Niko played with Luther, crawled rapidly behind a canoe leaning against the shed after the dog did, pulled the wagon some more, and came over to me periodically to direct my attention to more piles of poop.
At one point, he crouched down beside me as I scooped and looked me in the eyes.
“Are you doing this because you love me?” Niko asked.
“Yes! Absolutely!” I responded.
Inwardly, I thought, “He gets me! He understands how I speak love.”
My primary love language is “acts of service,” as phrased by best-selling author Gary Chapman, who wrote the book The 5 Love Languages: The Secret to Love That Lasts.
Chapman has also written a version for organizations titled The 5 Languages of Appreciation in the Workplace: Empowering Organizations by Encouraging People. My boss purchased that book for everyone in our company, and so love — or appreciation — languages were on my mind.
Knowing he would understand, I told my boss what this 3-year-old prodigy said.
“Wow. That’s pretty insightful,” he said. “How did a 3-year-old learn that?”
While I contemplated how I might humbly express the brilliance and high emotional IQ of his parents (and grandparents), my boss interjected his own reason:
“I’m doing this because I love you!” he playfully acted out a parent disciplining a child.
(I’m fairly certain my version of the reason behind Niko’s insight was correct.)
That Saturday, with dog poop piles cleared away, I left Niko to play for a bit while I went inside to share a quick cup of coffee with my daughter.
Then Niko came inside to join with me in vacuuming the floor.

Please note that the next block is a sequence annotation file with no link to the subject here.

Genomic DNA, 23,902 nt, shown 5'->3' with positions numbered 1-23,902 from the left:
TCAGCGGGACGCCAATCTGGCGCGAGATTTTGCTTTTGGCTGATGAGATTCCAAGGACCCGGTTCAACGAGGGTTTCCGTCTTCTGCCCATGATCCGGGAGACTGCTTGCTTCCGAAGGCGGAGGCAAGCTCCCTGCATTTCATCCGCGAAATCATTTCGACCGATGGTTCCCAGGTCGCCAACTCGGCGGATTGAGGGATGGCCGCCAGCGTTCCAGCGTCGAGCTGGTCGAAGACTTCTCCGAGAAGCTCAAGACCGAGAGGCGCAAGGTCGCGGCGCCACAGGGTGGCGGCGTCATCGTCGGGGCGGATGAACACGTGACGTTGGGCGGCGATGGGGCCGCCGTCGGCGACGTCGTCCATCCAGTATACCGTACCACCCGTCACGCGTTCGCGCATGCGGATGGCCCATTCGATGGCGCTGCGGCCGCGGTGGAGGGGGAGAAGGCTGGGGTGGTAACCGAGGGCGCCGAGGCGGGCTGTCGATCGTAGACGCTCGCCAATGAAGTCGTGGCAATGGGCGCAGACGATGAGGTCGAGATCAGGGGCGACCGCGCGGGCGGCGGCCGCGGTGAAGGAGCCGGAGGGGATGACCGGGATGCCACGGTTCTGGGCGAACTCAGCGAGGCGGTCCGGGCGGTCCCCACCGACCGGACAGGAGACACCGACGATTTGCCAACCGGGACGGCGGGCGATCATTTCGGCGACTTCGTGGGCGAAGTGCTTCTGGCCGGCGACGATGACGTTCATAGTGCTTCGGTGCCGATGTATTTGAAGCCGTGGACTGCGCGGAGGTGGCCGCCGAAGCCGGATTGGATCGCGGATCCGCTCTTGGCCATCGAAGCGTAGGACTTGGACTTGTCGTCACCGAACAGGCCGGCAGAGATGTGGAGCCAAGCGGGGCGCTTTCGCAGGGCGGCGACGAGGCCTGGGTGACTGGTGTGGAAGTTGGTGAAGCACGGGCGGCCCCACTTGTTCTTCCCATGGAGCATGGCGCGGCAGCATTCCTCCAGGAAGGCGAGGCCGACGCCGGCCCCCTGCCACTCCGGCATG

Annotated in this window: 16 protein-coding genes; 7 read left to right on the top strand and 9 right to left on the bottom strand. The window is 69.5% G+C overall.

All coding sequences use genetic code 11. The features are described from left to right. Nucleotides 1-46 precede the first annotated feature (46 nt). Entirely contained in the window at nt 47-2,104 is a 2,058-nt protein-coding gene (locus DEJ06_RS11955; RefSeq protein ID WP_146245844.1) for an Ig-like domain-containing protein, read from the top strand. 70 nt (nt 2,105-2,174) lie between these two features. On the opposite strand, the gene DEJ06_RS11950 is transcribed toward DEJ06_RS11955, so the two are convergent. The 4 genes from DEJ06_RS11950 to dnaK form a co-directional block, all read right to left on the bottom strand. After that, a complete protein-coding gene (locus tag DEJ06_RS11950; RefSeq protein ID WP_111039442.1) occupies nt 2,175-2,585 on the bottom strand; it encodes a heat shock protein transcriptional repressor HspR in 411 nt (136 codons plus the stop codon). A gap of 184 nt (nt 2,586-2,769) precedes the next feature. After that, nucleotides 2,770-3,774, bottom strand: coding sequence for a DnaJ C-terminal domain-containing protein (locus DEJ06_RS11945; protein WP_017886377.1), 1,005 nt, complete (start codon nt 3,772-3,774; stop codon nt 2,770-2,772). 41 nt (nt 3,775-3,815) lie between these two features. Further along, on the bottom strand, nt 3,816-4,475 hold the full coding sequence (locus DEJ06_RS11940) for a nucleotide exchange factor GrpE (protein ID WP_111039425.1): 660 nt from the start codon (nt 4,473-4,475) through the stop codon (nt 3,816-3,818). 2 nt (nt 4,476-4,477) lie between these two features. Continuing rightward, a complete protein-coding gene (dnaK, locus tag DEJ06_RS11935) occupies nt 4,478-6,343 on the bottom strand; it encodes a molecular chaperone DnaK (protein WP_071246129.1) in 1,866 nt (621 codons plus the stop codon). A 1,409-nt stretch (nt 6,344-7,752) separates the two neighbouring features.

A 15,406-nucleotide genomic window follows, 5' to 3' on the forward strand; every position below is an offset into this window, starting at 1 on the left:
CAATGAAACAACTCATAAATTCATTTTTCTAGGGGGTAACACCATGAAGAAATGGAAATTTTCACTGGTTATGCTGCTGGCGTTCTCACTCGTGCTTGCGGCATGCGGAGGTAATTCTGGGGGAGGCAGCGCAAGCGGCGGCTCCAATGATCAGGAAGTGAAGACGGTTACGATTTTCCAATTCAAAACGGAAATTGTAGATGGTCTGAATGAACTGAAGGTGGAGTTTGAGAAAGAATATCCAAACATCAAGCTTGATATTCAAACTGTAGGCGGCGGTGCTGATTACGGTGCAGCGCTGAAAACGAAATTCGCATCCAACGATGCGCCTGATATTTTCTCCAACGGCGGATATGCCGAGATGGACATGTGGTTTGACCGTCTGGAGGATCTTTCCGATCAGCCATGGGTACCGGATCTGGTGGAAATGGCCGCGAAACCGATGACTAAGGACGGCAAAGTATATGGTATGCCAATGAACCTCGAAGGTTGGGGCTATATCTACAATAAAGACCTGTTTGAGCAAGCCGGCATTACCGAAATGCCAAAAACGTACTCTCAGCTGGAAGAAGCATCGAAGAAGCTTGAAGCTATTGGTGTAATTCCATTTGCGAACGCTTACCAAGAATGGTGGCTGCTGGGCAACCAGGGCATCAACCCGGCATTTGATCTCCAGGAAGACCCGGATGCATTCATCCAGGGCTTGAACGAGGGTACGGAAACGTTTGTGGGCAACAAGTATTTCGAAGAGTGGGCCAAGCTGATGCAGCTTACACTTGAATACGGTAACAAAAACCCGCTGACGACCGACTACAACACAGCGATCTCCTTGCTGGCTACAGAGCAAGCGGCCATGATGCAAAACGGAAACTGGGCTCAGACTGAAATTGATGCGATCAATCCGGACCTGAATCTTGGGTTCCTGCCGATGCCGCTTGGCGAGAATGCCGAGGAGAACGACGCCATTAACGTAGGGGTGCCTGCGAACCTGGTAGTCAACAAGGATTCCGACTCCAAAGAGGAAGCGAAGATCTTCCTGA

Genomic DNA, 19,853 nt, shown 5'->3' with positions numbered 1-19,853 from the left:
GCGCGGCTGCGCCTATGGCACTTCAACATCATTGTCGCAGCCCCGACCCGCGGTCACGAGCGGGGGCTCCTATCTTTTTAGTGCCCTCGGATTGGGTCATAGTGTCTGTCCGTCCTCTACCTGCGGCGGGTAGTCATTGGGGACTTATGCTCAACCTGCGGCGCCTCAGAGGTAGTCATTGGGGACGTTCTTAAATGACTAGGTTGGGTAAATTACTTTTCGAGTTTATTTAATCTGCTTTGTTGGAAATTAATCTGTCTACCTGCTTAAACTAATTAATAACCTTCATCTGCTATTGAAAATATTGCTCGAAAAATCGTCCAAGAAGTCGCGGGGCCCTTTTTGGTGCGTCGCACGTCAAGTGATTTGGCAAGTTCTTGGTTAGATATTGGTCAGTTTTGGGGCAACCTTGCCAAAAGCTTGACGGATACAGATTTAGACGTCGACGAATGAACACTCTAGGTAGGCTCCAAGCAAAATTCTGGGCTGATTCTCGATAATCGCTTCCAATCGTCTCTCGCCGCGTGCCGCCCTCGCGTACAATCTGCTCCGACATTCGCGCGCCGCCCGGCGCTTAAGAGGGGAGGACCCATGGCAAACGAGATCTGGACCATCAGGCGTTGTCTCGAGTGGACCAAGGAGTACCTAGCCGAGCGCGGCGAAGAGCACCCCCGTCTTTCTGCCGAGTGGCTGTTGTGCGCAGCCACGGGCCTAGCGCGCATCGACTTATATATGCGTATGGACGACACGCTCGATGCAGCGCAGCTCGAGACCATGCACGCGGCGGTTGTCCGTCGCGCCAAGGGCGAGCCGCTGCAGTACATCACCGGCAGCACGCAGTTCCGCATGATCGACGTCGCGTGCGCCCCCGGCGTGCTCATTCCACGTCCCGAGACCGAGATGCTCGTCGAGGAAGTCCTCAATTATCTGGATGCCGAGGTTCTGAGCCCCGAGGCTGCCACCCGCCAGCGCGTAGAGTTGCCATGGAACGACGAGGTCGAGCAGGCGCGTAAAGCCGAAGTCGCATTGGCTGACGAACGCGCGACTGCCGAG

After we’d left the house nice and tidy, my daughter suggested we all take a walk together — if I had the time. (My grandson would be able to show me how good he was on his balance bike.) I was game.
So Niko got his bike, my daughter loaded Adira Jane into her running stroller and then gave me control of it while she leashed the dog.
We went out into a perfect Florida — sunny, clear, and cool. Niko took the lead, Laura and I followed, she with the dog, me with the baby. As we walked, I told Laura about Niko’s realization that my dog-poop pickup equaled an expression of love for him.
That launched a conversation about love languages — specifically, our love languages. Mine, obviously, is acts of service, and I’d been speaking it all day as I’d left my daughter alone to sleep and tend to the baby while I worked with Niko.
As we chatted, I felt good. After all, I’d been expressing love all day in my acts of service — and my grandson got it. He knew that scooping poop was me loving him. And, of course, everything I’d done to relieve my daughter’s burden in her husband’s absence was an act of love, which I knew she knew — except, wait, she was saying something as we walked.
“My love language is ‘quality time.'”
I was doubly thankful for the walk at that moment, realizing that while my grandson recognized that I loved him by my acts of service, my daughter felt loved by quality time, which we were (finally) having that day.
It’s a good thing that “walking” is another of my love languages.
I love my grandson and my daughter. I think they know that. 🙂